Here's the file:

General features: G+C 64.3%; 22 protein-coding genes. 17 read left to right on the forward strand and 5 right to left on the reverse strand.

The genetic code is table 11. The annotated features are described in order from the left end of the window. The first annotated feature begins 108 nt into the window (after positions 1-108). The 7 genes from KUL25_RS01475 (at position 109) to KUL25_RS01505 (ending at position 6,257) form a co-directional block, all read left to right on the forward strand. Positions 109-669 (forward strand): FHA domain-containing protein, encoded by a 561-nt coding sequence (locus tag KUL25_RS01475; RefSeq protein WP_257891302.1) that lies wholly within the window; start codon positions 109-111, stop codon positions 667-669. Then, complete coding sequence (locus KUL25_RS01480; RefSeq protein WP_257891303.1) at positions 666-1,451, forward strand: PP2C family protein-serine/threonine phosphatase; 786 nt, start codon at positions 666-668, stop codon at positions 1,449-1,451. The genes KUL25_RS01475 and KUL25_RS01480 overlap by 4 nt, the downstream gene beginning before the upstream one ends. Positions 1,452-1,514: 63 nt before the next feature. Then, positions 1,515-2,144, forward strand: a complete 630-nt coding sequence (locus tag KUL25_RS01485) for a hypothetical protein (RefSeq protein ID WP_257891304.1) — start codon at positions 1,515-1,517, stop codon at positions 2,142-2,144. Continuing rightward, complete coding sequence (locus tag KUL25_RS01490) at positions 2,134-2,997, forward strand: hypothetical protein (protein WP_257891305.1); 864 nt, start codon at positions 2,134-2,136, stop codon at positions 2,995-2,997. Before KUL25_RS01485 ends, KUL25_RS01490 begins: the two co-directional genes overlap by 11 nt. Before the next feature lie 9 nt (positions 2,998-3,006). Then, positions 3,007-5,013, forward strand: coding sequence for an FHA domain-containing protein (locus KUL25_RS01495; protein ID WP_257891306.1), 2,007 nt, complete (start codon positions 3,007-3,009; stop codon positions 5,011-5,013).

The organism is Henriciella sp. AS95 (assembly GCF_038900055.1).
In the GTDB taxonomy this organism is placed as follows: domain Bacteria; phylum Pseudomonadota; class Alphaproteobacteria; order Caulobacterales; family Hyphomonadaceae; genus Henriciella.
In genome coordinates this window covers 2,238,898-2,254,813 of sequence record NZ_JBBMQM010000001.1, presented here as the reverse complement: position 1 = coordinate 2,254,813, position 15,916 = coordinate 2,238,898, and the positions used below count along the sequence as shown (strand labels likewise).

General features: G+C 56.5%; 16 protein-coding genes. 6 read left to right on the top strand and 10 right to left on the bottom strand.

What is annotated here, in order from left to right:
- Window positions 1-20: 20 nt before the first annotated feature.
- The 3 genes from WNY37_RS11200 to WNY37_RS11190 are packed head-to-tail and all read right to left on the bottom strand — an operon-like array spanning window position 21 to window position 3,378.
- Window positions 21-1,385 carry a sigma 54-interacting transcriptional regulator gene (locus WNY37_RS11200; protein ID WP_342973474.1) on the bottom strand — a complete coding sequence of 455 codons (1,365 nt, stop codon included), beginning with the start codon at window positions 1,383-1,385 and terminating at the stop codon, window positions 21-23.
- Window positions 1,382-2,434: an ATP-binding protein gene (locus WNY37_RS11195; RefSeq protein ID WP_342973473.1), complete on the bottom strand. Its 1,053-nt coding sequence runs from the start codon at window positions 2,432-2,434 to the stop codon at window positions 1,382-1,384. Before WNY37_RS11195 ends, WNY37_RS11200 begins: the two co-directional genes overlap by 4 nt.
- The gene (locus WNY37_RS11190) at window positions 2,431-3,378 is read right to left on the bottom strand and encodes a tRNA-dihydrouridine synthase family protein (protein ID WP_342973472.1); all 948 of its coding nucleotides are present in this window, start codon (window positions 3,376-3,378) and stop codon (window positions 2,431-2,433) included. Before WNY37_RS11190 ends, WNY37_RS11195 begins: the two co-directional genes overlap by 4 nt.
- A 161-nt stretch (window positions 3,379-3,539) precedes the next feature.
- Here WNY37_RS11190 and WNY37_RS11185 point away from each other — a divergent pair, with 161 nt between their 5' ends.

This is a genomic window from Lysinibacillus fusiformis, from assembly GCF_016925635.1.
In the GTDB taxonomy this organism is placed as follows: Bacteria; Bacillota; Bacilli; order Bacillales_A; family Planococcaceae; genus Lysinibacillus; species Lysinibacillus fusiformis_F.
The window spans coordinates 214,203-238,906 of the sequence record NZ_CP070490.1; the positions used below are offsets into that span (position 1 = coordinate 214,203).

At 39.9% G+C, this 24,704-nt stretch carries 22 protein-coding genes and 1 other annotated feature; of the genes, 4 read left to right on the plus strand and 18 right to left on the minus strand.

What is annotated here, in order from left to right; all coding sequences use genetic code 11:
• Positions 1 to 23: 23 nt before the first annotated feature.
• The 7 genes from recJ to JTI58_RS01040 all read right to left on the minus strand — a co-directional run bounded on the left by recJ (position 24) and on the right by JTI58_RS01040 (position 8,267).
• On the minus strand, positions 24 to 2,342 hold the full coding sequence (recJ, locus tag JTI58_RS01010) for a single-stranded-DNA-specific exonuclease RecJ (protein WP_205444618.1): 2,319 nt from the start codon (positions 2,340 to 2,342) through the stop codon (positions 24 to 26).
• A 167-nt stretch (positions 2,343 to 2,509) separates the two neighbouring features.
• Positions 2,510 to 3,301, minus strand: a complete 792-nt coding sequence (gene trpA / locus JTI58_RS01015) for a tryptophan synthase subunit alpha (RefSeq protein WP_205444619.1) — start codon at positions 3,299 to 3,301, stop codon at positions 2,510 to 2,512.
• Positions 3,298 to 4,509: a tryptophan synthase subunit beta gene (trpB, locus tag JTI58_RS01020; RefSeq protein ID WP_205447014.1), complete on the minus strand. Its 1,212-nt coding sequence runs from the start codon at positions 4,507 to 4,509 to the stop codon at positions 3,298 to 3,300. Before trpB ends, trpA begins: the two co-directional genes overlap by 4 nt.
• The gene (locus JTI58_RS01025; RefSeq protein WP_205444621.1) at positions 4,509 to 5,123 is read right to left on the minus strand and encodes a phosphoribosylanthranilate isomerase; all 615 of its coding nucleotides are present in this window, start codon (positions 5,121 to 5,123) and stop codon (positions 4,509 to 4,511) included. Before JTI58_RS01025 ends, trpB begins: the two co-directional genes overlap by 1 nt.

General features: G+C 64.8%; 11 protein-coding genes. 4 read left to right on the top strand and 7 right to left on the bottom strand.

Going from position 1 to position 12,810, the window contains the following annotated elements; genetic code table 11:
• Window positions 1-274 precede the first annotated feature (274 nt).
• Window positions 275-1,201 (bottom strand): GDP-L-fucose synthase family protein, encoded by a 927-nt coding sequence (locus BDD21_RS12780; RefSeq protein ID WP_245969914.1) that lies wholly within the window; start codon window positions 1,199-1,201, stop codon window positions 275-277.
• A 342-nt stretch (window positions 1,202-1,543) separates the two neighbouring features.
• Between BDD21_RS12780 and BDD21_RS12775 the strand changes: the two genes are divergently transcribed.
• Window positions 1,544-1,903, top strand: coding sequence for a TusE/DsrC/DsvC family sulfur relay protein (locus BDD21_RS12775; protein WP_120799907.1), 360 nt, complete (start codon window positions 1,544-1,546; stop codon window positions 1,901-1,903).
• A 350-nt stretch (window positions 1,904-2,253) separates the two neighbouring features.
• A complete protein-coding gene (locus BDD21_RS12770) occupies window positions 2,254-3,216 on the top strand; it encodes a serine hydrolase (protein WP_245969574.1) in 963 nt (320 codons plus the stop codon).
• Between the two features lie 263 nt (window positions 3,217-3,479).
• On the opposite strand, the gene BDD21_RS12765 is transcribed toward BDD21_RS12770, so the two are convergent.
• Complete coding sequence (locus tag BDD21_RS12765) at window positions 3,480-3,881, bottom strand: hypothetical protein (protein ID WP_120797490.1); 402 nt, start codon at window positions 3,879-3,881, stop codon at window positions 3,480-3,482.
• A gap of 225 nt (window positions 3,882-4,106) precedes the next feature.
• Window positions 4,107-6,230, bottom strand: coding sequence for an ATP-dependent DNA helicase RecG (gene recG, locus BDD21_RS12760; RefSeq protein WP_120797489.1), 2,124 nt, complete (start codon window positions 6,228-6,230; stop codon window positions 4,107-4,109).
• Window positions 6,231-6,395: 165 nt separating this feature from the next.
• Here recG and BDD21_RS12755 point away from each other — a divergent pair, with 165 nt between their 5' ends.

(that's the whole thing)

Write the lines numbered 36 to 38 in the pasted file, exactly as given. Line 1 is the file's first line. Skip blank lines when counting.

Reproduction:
• Between the two features lie 263 nt (window positions 3,217-3,479).
• On the opposite strand, the gene BDD21_RS12765 is transcribed toward BDD21_RS12770, so the two are convergent.
• Complete coding sequence (locus tag BDD21_RS12765) at window positions 3,480-3,881, bottom strand: hypothetical protein (protein ID WP_120797490.1); 402 nt, start codon at window positions 3,879-3,881, stop codon at window positions 3,480-3,482.